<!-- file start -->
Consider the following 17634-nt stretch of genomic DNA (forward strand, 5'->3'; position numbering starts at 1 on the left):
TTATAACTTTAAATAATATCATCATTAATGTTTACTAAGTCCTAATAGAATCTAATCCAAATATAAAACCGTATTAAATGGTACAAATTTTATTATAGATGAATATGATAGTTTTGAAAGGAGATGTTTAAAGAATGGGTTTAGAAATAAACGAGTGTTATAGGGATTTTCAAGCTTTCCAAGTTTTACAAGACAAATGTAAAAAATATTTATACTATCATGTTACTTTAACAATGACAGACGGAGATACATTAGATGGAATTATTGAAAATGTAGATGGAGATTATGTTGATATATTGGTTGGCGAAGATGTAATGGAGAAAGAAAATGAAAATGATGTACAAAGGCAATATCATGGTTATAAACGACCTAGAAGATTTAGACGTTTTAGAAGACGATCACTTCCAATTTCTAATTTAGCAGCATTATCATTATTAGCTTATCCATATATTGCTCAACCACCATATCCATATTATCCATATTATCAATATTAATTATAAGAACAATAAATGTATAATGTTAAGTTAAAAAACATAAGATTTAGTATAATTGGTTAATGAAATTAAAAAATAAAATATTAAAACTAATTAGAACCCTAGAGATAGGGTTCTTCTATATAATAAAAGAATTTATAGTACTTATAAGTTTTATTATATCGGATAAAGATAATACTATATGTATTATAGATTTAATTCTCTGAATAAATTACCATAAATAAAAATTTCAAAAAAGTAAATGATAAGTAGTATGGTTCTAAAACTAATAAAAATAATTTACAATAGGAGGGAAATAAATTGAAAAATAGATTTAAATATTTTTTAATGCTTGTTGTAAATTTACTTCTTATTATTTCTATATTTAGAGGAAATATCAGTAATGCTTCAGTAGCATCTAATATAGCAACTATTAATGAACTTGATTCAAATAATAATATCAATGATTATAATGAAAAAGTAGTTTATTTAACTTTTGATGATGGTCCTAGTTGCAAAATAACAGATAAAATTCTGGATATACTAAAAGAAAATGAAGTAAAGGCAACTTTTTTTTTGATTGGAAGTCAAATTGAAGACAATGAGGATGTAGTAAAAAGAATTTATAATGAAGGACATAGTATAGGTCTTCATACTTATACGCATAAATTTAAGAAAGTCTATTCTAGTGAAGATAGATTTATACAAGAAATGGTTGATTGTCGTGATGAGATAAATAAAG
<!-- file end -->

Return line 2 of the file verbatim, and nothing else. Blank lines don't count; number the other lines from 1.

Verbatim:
TTATAACTTTAAATAATATCATCATTAATGTTTACTAAGTCCTAATAGAATCTAATCCAAATATAAAACCGTATTAAATGGTACAAATTTTATTATAGATGAATATGATAGTTTTGAAAGGAGATGTTTAAAGAATGGGTTTAGAAATAAACGAGTGTTATAGGGATTTTCAAGCTTTCCAAGTTTTACAAGACAAATGTAAAAAATATTTATACTATCATGTTACTTTAACAATGACAGACGGAGATACATTAGATGGAATTATTGAAAATGTAGATGGAGATTATGTTGATATATTGGTTGGCGAAGATGTAATGGAGAAAGAAAATGAAAATGATGTACAAAGGCAATATCATGGTTATAAACGACCTAGAAGATTTAGACGTTTTAGAAGACGATCACTTCCAATTTCTAATTTAGCAGCATTATCATTATTAGCTTATCCATATATTGCTCAACCACCATATCCATATTATCCATATTATCAATATTAATTATAAGAACAATAAATGTATAATGTTAAGTTAAAAAACATAAGATTTAGTATAATTGGTTAATGAAATTAAAAAATAAAATATTAAAACTAATTAGAACCCTAGAGATAGGGTTCTTCTATATAATAAAAGAATTTATAGTACTTATAAGTTTTATTATATCGGATAAAGATAATACTATATGTATTATAGATTTAATTCTCTGAATAAATTACCATAAATAAAAATTTCAAAAAAGTAAATGATAAGTAGTATGGTTCTAAAACTAATAAAAATAATTTACAATAGGAGGGAAATAAATTGAAAAATAGATTTAAATATTTTTTAATGCTTGTTGTAAATTTACTTCTTATTATTTCTATATTTAGAGGAAATATCAGTAATGCTTCAGTAGCATCTAATATAGCAACTATTAATGAACTTGATTCAAATAATAATATCAATGATTATAATGAAAAAGTAGTTTATTTAACTTTTGATGATGGTCCTAGTTGCAAAATAACAGATAAAATTCTGGATATACTAAAAGAAAATGAAGTAAAGGCAACTTTTTTTTTGATTGGAAGTCAAATTGAAGACAATGAGGATGTAGTAAAAAGAATTTATAATGAAGGACATAGTATAGGTCTTCATACTTATACGCATAAATTTAAGAAAGTCTATTCTAGTGAAGATAGATTTATACAAGAAATGGTTGATTGTCGTGATGAGATAAATAAAG